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Great River Medical Center to Resume Some Services

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Great River Medical Center is beginning to lift its temporary restriction on appointments and procedures due to COVID-19 precautions. This includes outpatient occupational, physical and speech therapy, mammography and DEXA bone-density scanning.

Some clinics also are resuming appointments. Great River Health Fitness will announce its reopening plan soon in response to Gov. Kim Reynolds’ authorization today to reopen fitness centers and other businesses statewide.

“Our plan is to reopen services slowly, said Teresa Colgan, chief, Clinical Operations. “Following CDC and Iowa Department of Public Health guidelines, we will maintain social distancing by staggering appointments to reduce the number of patients in waiting rooms, and seating will be at least six feet apart.”

Screening for COVID-19 symptoms, including body temperature, and recent travel continues.

Everyone inside the hospital and its facilities is required to wear a mask. Patients are encouraged to bring their own or they are provided at the screening stations.

These entrances and screening stations are open:

  • Main lobby – 5:30 a.m. to 5:30 p.m. daily
  • Emergency Department – 24 hours daily
  • Cancer Care Plaza – 6:45 a.m. to 5:30 p.m. daily
  • Eastman Plaza – 6:45 a.m. to 5:30 p.m. Monday through Friday
  • Mercy Plaza – 8 a.m. to noon Monday through Friday

Great River Medical Center followed strict cleaning procedures before COVID-19, and it continues its practice of disinfecting examination, procedure and inpatient rooms between patients.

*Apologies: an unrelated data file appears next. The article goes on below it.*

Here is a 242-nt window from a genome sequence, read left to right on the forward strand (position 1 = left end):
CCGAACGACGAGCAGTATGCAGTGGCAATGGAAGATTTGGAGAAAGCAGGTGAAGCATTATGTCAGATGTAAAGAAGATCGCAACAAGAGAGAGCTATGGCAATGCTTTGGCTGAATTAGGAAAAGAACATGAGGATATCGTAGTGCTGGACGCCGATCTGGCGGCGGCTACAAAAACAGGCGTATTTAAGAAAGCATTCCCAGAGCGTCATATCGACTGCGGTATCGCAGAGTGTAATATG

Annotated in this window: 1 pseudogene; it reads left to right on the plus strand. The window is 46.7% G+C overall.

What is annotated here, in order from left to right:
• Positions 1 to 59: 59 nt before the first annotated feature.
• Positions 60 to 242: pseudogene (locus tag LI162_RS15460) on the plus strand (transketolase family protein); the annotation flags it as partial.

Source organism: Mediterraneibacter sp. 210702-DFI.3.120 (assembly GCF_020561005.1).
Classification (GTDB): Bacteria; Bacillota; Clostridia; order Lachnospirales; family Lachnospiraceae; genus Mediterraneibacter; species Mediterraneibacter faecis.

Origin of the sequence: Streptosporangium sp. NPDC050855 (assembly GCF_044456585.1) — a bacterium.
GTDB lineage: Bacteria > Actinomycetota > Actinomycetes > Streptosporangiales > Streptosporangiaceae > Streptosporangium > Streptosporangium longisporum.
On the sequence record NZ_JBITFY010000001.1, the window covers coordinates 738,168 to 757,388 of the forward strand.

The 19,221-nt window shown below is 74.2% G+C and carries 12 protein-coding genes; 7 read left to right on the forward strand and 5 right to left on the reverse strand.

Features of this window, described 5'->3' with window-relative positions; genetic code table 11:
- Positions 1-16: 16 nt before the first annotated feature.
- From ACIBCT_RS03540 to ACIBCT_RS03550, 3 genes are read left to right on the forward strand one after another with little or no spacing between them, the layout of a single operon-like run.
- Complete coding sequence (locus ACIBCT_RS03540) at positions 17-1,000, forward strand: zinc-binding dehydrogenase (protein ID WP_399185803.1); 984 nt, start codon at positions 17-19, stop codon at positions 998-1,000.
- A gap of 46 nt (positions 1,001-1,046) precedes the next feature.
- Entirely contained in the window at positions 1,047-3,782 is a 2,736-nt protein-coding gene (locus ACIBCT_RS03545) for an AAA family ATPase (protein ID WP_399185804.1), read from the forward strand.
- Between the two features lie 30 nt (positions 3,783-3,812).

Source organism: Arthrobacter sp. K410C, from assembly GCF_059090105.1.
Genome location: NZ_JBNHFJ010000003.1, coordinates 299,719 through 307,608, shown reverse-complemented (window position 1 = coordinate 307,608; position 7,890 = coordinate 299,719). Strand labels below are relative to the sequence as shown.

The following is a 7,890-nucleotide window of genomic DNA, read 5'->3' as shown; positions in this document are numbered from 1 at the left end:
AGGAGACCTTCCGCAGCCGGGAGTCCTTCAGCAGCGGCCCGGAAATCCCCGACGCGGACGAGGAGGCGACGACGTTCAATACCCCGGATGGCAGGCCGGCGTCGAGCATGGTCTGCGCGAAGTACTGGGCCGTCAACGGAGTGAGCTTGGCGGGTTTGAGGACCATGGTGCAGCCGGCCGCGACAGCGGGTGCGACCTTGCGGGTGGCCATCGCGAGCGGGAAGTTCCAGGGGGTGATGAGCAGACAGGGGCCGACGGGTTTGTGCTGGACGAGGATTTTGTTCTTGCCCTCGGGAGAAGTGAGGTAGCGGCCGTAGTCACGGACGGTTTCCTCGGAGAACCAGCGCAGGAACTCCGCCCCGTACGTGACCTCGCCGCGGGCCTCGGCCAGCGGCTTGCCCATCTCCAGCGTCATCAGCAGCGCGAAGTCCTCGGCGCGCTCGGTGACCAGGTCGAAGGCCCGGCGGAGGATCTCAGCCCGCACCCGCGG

While continuing a State Public Health Emergency Declaration, Gov. Kim Reynolds issued a proclamation in late April allowing some elective procedures and surgeries to resume in a phased approach. The order requires hospitals to maintain an adequate supply of personal protective equipment (PPE) to meet hospital needs with the reintroduction of services. Therefore, procedures that use a limited amount of PPE will begin first.

Elective services will be available to patients who are not at high risk for illnesses, including COVID-19. Patients are encouraged to call their providers’ offices for information about appointments and procedures. Telehealth visits are available for patients who cannot or should not come to a clinic.

Visiting restrictions have not changed:

Outpatient visiting restrictions

Outpatients at the hospital for clinic, Diagnostic Imaging and Laboratory appointments, and Emergency Department care may not be accompanied by a visitor except:

  • Patients under 18 may have one visitor who is a parent or guardian.
  • Patients having surgery or procedures may have one visitor on the day of surgery or the procedure only.
  • Patients requiring special assistance may have one visitor or guardian.
  • Emergency Department:
  • Visitors may be allowed based on the patient’s clinical situation.
  • Patients at end of life where death is imminent may have two visitors.

Inpatient visiting restrictions

Visiting is allowed only in designated areas. No visiting is allowed in these areas:

  • Behavioral Health Unit
  • Cardiovascular Care Unit
  • Intensive Care Unit
  • Medical Care Unit
  • Medical-Surgical Unit
  • Progressive Cardiac Unit
  • Rehabilitation Unit

In other areas, patients are limited to the same visitors for the entire time they are hospitalized. They must stay in the patient’s room or designated visitor area. Visitors must be at least 18 years old (unless they are the parents of a pediatric patient). They must pass a screening before visiting these areas:

  • End of life when death is imminent – Patients may have two visitors.
  • Obstetrics Unit – Only the mother’s designated support person may visit unless the mother has a suspected or positive COVID-19 diagnosis.
  • Nursery and Neonatal Intensive Care Unit – One birth parent plus one significant other may visit.
  • Pediatrics Unit /patients under 18 – One parent or guardian may visit.

Specific circumstances may further restrict visiting.

Families of the patients described below should discuss visiting options with the patient’s health care team.

  • Patients with disruptive behavior whose family member is key to their care may have one visitor.
  • Patients who have altered mental status or developmental delays who require a caregiver to help provide safety may have one visitor.

Where to go for more information